It is the turn of Roger King to shine on ‘One For The Vine’, one of Tony Banks’ greatest songs, and he revisits those classic keyboard sounds almost reverentially. Sylvan does a tremendous job of reaching the high notes, with minor nods of theatricality that inherits the character of the song. What really does stand out is how fresh the music sounds and you have to applaud Hackett for not letting the music sink into a simple retread of past glories, instead leading it like it was only written yesterday.

Gary O’Toole takes on vocal duties on a brilliant ‘Blood On The Rooftops’, and this is coming from a guy who has already played for an hour and half in a full suit. Sporadic bursts of air drumming can be seen throughout the audience as the red lighting turns the stage into a living embodiment of the music. By the time ‘…In That Quiet Earth’ does its beautiful morph into ‘Afterglow’, there is a sense of absolute wonder and joy with a few tears being shed.

Whilst each band member plays a vital part it is perhaps Nick Beggs who truly encapsulates the power behind the music. Dressed in kilt, with his long flowing hair, when he isn’t stalking the stage he is sprawled on a chair with his double headed guitar. During ‘Dance On A Volcano’ he is simply sat cross-legged, pounding on his pedals creating an unholy racket as the rest of the band create a maelstrom of noise. He is the beating heart of the band, creating and edgy nervous tension which was always prevalent in those old Genesis songs.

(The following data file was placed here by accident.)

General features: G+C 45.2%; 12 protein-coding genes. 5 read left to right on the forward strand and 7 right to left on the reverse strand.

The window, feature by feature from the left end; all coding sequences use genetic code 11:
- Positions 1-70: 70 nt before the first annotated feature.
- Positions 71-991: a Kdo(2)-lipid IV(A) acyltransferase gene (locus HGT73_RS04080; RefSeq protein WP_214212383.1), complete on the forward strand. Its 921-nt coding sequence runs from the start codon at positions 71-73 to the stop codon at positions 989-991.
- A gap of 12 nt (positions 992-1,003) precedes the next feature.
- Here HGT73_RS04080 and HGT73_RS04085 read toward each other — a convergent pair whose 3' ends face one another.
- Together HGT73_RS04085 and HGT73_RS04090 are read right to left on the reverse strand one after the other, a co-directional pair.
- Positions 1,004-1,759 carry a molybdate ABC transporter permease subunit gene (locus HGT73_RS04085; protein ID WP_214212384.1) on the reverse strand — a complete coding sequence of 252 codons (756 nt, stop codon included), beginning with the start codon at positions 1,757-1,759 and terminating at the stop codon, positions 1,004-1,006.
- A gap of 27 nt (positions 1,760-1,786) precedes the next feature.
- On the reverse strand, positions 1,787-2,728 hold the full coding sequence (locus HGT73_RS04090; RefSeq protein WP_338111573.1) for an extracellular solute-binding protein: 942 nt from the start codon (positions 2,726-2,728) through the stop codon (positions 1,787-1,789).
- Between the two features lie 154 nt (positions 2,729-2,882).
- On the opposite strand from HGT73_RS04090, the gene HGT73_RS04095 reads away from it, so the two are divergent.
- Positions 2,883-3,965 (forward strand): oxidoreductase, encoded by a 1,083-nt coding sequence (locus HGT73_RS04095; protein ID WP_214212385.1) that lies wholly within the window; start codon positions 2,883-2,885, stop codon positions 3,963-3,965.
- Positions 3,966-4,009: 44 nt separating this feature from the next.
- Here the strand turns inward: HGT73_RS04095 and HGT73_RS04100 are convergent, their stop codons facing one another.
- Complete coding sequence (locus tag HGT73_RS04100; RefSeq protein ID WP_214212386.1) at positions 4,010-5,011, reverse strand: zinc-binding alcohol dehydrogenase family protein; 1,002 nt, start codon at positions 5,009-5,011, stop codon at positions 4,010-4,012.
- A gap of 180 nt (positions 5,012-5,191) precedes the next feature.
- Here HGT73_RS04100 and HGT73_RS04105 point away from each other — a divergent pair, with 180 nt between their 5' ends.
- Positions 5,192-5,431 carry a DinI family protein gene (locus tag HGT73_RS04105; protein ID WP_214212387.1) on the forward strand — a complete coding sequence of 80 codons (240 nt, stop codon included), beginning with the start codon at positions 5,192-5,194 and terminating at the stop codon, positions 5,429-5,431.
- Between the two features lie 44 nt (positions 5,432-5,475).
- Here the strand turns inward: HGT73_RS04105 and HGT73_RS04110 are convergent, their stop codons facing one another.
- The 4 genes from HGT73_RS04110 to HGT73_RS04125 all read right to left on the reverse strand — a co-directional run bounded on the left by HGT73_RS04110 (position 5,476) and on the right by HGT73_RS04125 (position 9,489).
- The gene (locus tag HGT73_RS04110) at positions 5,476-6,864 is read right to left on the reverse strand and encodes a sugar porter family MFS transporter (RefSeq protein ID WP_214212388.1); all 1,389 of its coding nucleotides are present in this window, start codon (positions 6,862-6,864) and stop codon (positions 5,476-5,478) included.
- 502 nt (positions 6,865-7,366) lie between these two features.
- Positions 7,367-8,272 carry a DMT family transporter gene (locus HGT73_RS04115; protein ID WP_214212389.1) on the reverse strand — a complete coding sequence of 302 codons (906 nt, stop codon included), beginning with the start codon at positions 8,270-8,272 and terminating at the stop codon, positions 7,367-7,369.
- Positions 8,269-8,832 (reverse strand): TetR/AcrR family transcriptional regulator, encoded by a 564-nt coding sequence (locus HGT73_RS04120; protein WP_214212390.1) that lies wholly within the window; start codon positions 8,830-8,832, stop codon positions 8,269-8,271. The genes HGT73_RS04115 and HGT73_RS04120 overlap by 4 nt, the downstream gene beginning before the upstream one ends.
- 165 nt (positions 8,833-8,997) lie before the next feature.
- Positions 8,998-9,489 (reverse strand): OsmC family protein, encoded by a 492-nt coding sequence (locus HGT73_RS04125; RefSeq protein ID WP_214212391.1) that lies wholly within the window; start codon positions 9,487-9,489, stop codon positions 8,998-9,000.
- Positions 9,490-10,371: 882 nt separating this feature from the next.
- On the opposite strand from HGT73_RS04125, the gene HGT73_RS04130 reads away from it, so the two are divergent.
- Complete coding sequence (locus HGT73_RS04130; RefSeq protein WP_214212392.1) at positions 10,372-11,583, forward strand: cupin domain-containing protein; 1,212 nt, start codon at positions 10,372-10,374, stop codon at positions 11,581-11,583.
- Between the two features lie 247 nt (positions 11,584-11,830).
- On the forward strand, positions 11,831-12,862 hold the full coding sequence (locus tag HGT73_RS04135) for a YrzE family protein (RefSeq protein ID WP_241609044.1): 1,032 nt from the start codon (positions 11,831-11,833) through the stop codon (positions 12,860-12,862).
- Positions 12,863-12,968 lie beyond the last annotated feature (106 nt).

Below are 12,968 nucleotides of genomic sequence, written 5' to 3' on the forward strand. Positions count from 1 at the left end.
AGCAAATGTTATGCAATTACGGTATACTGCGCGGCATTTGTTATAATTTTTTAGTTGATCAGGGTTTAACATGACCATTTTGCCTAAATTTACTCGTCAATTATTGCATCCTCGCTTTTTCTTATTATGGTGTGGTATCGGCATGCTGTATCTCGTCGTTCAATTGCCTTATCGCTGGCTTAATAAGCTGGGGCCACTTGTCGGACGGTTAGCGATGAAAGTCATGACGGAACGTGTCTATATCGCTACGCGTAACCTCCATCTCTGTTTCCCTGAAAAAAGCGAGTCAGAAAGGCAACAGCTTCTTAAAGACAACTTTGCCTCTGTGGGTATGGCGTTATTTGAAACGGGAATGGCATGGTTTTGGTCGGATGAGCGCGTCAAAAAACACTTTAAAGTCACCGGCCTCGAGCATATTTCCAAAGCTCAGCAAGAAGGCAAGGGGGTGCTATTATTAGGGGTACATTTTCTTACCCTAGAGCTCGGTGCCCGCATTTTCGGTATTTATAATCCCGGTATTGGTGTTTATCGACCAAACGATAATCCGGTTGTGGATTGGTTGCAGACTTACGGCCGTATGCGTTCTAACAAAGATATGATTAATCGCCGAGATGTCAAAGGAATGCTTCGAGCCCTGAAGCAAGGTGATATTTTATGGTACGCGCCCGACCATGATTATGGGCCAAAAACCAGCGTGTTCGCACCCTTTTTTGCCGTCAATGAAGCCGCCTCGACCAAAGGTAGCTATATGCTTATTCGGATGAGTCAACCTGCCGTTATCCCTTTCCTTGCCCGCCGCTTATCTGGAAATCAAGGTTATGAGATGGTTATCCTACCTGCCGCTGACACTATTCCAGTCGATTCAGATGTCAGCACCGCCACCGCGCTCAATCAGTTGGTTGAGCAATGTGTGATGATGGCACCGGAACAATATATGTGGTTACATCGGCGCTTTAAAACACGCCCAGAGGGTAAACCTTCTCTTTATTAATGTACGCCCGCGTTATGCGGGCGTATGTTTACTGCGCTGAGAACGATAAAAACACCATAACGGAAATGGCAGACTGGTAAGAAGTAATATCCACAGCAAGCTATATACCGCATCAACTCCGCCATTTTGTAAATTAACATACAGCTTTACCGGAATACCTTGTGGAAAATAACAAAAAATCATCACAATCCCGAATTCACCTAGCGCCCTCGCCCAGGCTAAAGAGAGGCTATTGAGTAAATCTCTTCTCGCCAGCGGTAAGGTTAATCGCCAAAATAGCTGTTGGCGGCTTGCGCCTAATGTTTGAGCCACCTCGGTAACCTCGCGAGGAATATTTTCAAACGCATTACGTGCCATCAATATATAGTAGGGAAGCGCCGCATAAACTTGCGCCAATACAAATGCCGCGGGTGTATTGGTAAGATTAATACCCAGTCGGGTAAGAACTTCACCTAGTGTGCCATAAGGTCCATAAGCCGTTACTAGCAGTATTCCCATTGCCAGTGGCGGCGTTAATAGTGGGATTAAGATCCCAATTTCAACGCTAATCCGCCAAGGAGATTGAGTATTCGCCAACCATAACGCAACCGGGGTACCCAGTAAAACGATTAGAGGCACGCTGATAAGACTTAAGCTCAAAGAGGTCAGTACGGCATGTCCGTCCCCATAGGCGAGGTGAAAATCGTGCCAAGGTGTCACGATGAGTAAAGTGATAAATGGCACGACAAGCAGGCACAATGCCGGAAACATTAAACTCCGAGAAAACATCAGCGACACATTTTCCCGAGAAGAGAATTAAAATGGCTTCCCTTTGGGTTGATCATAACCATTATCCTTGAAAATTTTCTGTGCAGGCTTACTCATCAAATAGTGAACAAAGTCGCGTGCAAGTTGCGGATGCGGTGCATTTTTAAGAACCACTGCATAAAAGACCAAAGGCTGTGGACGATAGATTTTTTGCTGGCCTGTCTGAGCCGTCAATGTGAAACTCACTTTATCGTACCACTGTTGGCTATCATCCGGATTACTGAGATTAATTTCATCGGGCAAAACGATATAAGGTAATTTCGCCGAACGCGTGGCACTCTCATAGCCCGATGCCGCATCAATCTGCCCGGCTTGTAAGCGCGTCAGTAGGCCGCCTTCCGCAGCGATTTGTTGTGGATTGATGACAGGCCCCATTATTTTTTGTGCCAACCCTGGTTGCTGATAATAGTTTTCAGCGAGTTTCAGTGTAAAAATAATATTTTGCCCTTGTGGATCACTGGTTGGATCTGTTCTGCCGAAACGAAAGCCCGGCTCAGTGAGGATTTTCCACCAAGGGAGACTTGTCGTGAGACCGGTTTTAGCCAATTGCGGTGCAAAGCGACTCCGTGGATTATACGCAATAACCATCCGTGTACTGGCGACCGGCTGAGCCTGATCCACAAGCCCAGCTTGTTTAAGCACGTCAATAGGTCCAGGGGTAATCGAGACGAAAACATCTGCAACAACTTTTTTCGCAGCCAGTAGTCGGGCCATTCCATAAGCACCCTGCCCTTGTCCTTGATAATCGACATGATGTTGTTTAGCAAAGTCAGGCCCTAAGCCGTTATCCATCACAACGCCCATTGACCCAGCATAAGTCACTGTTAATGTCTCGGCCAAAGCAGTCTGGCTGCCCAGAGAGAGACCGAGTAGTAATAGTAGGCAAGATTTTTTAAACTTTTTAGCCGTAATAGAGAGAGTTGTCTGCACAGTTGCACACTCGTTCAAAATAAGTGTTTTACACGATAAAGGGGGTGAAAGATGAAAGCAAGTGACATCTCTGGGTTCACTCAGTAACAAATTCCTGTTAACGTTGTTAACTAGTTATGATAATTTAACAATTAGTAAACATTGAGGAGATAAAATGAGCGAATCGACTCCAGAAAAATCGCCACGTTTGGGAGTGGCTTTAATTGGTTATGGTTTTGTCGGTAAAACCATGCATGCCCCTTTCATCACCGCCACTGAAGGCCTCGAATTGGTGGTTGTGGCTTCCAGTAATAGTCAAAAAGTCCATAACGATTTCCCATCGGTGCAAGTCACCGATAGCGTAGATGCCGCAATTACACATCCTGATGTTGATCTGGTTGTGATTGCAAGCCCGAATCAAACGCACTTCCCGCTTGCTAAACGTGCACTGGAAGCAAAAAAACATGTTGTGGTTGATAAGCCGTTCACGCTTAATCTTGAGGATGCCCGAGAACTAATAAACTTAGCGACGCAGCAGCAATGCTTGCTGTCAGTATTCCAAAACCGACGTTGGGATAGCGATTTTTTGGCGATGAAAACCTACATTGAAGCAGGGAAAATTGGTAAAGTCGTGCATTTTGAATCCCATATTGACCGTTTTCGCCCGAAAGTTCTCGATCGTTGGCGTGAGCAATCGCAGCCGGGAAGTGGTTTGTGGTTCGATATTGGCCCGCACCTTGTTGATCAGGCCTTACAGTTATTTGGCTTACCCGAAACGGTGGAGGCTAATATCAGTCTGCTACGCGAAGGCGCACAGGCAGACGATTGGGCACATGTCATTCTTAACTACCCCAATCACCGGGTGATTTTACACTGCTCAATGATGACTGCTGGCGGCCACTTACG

A beautiful ‘Inside And Out’ highlights how Wind And Wuthering could have been an even better album with Hackett having a sly little dig at the EP it was released on. One gets the sense that besides reputed animosity from Tony Banks, it is musical differences which will forever keep the classic line-up from ever reforming although on the face of this show, one imagines that Hackett is more than happy to continue to do his Genesis Revisited shows instead of getting on board the machine once again.

It’s even further back into the mists of time next as the familiar tinkle of ‘Firth Of Fifth’ gives way to one of Hackett’s defining guitar moments. Indeed, to see it performed live in the flesh is a wonder to behold and if you close your eyes, as the flute begins its lonesome call, you can almost imagine you are back in the early 70’s. ‘The Musical Box’ follows in all its dark, creepy glory allowing Sylvan to embody the character of the old man as Hackett positively rips into his guitar. All atonal horror, the release at the end is almost welcome even if the sound of a few thousand adults shouting “why don’t you touch me NOW! NOW! NOW!” is slightly disturbing. It’s a true moment of reflection on how powerful the early Genesis sound was.

Closing with the familiar ‘Los Endos’, you feel like something has been taken from you as the tense beginning evolves into the pastoral midsection. A moment of transcendency, and one to truly appreciate the beauty behind the music that is being presented. The evening has been a master-class in musicianship, this is the final release before we all head home, exhausted and elated. Nearly three hours later, we have been taken on a journey with the Hackett being the thread that has bound us all together. It’s almost too much to take in at first and its only later as the energy drifts off, that you realise what an astonishing show you have just seen.